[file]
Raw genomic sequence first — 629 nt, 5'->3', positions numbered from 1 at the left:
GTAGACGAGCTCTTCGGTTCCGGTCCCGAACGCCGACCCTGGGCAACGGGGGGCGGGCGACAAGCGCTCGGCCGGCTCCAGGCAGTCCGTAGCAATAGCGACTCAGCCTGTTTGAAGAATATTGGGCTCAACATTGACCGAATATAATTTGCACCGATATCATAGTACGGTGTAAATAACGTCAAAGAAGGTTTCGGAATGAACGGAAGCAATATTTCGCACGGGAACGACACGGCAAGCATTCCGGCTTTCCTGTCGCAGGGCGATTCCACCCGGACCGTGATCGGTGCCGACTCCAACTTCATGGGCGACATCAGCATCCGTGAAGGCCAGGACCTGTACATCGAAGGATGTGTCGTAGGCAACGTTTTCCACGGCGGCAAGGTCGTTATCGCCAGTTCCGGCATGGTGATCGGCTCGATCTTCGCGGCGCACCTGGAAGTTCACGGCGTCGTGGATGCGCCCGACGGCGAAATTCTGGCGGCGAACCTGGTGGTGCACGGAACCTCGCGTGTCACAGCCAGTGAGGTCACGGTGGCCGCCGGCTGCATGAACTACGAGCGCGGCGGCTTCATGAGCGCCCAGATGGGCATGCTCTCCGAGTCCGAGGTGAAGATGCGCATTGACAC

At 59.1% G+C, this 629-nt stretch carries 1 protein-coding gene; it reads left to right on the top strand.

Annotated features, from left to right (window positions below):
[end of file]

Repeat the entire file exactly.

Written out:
Raw genomic sequence first — 629 nt, 5'->3', positions numbered from 1 at the left:
GTAGACGAGCTCTTCGGTTCCGGTCCCGAACGCCGACCCTGGGCAACGGGGGGCGGGCGACAAGCGCTCGGCCGGCTCCAGGCAGTCCGTAGCAATAGCGACTCAGCCTGTTTGAAGAATATTGGGCTCAACATTGACCGAATATAATTTGCACCGATATCATAGTACGGTGTAAATAACGTCAAAGAAGGTTTCGGAATGAACGGAAGCAATATTTCGCACGGGAACGACACGGCAAGCATTCCGGCTTTCCTGTCGCAGGGCGATTCCACCCGGACCGTGATCGGTGCCGACTCCAACTTCATGGGCGACATCAGCATCCGTGAAGGCCAGGACCTGTACATCGAAGGATGTGTCGTAGGCAACGTTTTCCACGGCGGCAAGGTCGTTATCGCCAGTTCCGGCATGGTGATCGGCTCGATCTTCGCGGCGCACCTGGAAGTTCACGGCGTCGTGGATGCGCCCGACGGCGAAATTCTGGCGGCGAACCTGGTGGTGCACGGAACCTCGCGTGTCACAGCCAGTGAGGTCACGGTGGCCGCCGGCTGCATGAACTACGAGCGCGGCGGCTTCATGAGCGCCCAGATGGGCATGCTCTCCGAGTCCGAGGTGAAGATGCGCATTGACAC

At 59.1% G+C, this 629-nt stretch carries 1 protein-coding gene; it reads left to right on the top strand.

Annotated features, from left to right (window positions below):